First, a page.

As someone who was raised with a thoroughly egalitarian view of the sexes, I always find accounts like these surprising and dispiriting.  They always remind me of one of my friends who regularly got together with two of my close male friends and me.  There was never among us a remotely hostile intention towards her or anything said, either explicitly or implicitly that I can remember, that dealt with her being a woman at all, let alone being inferior in anyway for being a woman.  And she always struck me as liberated and feminist-conscious as any other literature major (which she was).  Then one day we were chatting about the relationship between the sexes and she confided that her whole life she felt that when in the company of men she should not speak—like it was wrong to do so.  I was simply flabbergasted.

Having both admired and been intimidated myself by many a woman in my day, I have a hard time believing that even more often my simply being a male presence may have had an intimidating affect on some women.  From experience it sounds ludicrous but one can only wonder what happens in other people’s minds.

Your Thoughts?  Your Experiences?

About Daniel Fincke

Dr. Daniel Fincke  has his PhD in philosophy from Fordham University and spent 11 years teaching in college classrooms. He wrote his dissertation on Ethics and the philosophy of Friedrich Nietzsche. On Camels With Hammers, the careful philosophy blog he writes for a popular audience, Dan argues for atheism and develops a humanistic ethical theory he calls “Empowerment Ethics”. Dan also teaches affordable, non-matriculated, video-conferencing philosophy classes on ethics, Nietzsche, historical philosophy, and philosophy for atheists that anyone around the world can sign up for. (You can learn more about Dan’s online classes here.) Dan is an APPA  (American Philosophical Practitioners Association) certified philosophical counselor who offers philosophical advice services to help people work through the philosophical aspects of their practical problems or to work out their views on philosophical issues. (You can read examples of Dan’s advice here.) Through his blogging, his online teaching, and his philosophical advice services each, Dan specializes in helping people who have recently left a religious tradition work out their constructive answers to questions of ethics, metaphysics, the meaning of life, etc. as part of their process of radical worldview change.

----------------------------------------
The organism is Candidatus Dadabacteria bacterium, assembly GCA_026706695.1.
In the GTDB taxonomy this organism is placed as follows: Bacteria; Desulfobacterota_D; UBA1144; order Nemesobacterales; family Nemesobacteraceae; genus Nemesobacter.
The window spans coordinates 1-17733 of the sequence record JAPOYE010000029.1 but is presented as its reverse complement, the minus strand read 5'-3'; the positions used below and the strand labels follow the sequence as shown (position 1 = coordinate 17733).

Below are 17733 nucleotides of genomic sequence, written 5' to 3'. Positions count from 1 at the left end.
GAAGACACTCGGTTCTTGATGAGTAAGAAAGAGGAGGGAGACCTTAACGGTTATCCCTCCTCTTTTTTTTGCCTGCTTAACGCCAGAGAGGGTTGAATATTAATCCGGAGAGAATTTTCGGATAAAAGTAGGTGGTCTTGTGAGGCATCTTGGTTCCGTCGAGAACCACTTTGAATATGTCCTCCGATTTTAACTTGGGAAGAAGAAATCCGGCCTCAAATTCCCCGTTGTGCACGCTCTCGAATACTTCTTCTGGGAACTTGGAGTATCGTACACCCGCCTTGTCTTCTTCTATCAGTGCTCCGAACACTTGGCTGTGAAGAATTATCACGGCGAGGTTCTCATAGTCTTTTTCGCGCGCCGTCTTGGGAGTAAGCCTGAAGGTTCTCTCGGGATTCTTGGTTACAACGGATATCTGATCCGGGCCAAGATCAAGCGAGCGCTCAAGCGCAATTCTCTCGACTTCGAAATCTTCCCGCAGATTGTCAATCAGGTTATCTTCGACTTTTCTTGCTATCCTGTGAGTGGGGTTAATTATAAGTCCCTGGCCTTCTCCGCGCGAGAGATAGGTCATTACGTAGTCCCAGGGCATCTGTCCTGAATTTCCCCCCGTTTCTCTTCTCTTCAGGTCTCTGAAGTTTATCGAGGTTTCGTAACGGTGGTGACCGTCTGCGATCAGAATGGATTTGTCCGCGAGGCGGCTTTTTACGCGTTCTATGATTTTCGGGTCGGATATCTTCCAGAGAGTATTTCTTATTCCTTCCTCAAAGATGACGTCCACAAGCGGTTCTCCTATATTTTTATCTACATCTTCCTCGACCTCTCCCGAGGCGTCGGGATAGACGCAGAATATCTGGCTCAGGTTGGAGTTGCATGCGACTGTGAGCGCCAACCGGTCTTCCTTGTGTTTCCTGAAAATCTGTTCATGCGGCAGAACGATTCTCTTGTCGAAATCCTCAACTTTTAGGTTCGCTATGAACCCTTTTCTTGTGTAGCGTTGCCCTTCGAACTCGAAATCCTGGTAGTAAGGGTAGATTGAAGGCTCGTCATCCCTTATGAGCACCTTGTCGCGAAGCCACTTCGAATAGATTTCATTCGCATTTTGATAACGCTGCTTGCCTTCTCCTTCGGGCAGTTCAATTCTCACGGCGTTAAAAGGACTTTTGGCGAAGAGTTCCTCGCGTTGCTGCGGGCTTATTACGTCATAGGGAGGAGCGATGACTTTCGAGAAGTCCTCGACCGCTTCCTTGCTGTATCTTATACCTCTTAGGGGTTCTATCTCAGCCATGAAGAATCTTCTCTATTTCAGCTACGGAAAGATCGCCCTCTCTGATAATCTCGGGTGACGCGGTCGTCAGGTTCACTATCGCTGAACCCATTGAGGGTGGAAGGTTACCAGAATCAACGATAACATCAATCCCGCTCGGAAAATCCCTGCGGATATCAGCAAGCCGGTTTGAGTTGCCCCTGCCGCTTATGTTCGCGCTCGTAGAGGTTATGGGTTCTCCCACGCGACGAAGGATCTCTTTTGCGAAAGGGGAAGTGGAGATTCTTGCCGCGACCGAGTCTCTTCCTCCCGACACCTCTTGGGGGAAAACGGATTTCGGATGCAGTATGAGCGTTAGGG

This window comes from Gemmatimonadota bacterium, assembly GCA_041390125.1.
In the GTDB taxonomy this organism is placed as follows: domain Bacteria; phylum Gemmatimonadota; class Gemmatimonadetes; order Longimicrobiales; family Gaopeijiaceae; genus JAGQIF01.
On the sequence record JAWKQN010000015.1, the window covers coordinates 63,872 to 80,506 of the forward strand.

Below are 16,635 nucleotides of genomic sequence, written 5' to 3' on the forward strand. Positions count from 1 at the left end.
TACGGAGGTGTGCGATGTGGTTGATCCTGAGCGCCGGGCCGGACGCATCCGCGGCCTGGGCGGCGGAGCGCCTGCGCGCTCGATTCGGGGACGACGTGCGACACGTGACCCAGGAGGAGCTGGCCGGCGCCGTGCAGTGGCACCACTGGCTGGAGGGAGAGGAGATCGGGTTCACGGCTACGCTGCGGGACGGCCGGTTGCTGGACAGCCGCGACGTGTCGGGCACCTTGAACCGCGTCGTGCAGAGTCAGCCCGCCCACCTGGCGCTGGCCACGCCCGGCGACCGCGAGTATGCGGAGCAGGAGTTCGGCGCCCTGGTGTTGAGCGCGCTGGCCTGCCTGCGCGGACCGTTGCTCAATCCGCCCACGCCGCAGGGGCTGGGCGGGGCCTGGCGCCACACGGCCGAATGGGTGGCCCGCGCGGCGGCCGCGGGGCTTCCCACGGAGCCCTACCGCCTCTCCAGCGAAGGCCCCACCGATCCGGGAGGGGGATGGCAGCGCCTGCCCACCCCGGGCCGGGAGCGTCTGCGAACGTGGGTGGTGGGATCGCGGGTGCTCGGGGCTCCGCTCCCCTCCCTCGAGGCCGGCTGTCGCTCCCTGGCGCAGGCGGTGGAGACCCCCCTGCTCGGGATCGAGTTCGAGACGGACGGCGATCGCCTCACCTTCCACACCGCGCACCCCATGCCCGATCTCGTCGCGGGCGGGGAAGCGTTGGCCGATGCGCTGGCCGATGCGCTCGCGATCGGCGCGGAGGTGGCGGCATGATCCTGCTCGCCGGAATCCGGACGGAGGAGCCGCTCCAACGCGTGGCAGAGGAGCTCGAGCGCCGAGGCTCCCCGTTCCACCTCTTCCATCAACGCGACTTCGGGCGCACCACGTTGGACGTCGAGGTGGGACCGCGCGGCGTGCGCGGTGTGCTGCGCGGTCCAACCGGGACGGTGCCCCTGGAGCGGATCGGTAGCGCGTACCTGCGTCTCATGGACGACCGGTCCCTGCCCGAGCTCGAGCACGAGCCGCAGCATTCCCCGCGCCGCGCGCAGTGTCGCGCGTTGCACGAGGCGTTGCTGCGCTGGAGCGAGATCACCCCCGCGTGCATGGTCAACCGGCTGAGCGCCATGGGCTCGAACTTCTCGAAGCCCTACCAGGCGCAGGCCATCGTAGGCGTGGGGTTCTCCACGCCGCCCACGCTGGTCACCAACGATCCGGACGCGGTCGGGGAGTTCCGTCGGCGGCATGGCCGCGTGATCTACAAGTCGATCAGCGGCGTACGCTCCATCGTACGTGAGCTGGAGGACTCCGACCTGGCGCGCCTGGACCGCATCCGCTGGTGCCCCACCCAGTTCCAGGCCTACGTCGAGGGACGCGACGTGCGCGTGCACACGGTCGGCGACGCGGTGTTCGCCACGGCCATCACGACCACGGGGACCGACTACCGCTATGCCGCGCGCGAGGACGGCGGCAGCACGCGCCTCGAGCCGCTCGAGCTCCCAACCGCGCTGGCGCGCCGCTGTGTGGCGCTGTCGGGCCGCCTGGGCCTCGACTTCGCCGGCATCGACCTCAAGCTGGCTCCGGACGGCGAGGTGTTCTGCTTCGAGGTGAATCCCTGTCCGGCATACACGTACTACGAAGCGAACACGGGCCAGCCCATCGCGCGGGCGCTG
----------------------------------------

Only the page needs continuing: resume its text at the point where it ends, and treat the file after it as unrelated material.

• Lottie

    Sometimes it’s very small ways that women show that feel they should be inferior. Even though I am a confident woman, and comfortable in the presence of men, if I walk past a man I don’t know in the street I always look down at the pavement as I pass. And I know that a lot of women feel automatically inferior to men, even though they know rationally that they’re not. This was an interesting article, having this idea acknowledged by a man.

    • Daniel Fincke

      Thanks for sharing your experience, Lottie! These sorts of issues are the kinds I find the hardest to understand from women’s perspectives. I have ALWAYS assumed that a woman looking away as you describe was all about avoiding being hit-on, not feeling inferior. Or might the reflexive fear of acknowledgement/approach from strange men in passing be a combination of precisely those two things?

    • http://365hats.wordpress.com Lottie

      I think it depends on the woman, but a combination of the two seems likely. For me, I’m just avoiding male attention, whether it’s abuse or admiration. And if I *did* get attention, I’d be afraid that the male in question would just assume that either of those things was acceptable. I hope that makes sense – I think it’s so much built in to my brain that I have trouble translating!